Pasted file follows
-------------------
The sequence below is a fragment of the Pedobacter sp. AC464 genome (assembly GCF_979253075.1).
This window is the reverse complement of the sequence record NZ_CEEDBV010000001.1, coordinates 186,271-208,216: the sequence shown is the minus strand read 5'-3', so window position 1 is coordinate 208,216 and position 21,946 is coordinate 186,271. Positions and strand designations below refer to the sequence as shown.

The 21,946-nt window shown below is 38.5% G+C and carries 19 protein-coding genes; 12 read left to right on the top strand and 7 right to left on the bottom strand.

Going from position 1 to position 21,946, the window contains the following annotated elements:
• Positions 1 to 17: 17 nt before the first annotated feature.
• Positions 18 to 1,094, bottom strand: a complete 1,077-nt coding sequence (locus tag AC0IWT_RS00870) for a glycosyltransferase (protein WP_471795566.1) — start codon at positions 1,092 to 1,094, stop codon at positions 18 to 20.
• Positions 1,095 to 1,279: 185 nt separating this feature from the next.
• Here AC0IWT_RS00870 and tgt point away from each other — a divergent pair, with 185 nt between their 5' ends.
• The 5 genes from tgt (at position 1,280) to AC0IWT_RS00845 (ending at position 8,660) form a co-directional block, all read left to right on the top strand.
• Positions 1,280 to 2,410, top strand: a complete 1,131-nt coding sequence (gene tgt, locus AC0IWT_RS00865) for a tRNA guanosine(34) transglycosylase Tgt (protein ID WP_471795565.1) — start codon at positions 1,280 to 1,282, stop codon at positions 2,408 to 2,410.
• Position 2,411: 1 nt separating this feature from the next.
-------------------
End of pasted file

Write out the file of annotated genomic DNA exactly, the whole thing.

The sequence below is a fragment of the Pedobacter sp. AC464 genome (assembly GCF_979253075.1).
This window is the reverse complement of the sequence record NZ_CEEDBV010000001.1, coordinates 186,271-208,216: the sequence shown is the minus strand read 5'-3', so window position 1 is coordinate 208,216 and position 21,946 is coordinate 186,271. Positions and strand designations below refer to the sequence as shown.

The 21,946-nt window shown below is 38.5% G+C and carries 19 protein-coding genes; 12 read left to right on the top strand and 7 right to left on the bottom strand.

Going from position 1 to position 21,946, the window contains the following annotated elements:
• Positions 1 to 17: 17 nt before the first annotated feature.
• Positions 18 to 1,094, bottom strand: a complete 1,077-nt coding sequence (locus tag AC0IWT_RS00870) for a glycosyltransferase (protein WP_471795566.1) — start codon at positions 1,092 to 1,094, stop codon at positions 18 to 20.
• Positions 1,095 to 1,279: 185 nt separating this feature from the next.
• Here AC0IWT_RS00870 and tgt point away from each other — a divergent pair, with 185 nt between their 5' ends.
• The 5 genes from tgt (at position 1,280) to AC0IWT_RS00845 (ending at position 8,660) form a co-directional block, all read left to right on the top strand.
• Positions 1,280 to 2,410, top strand: a complete 1,131-nt coding sequence (gene tgt, locus AC0IWT_RS00865) for a tRNA guanosine(34) transglycosylase Tgt (protein ID WP_471795565.1) — start codon at positions 1,280 to 1,282, stop codon at positions 2,408 to 2,410.
• Position 2,411: 1 nt separating this feature from the next.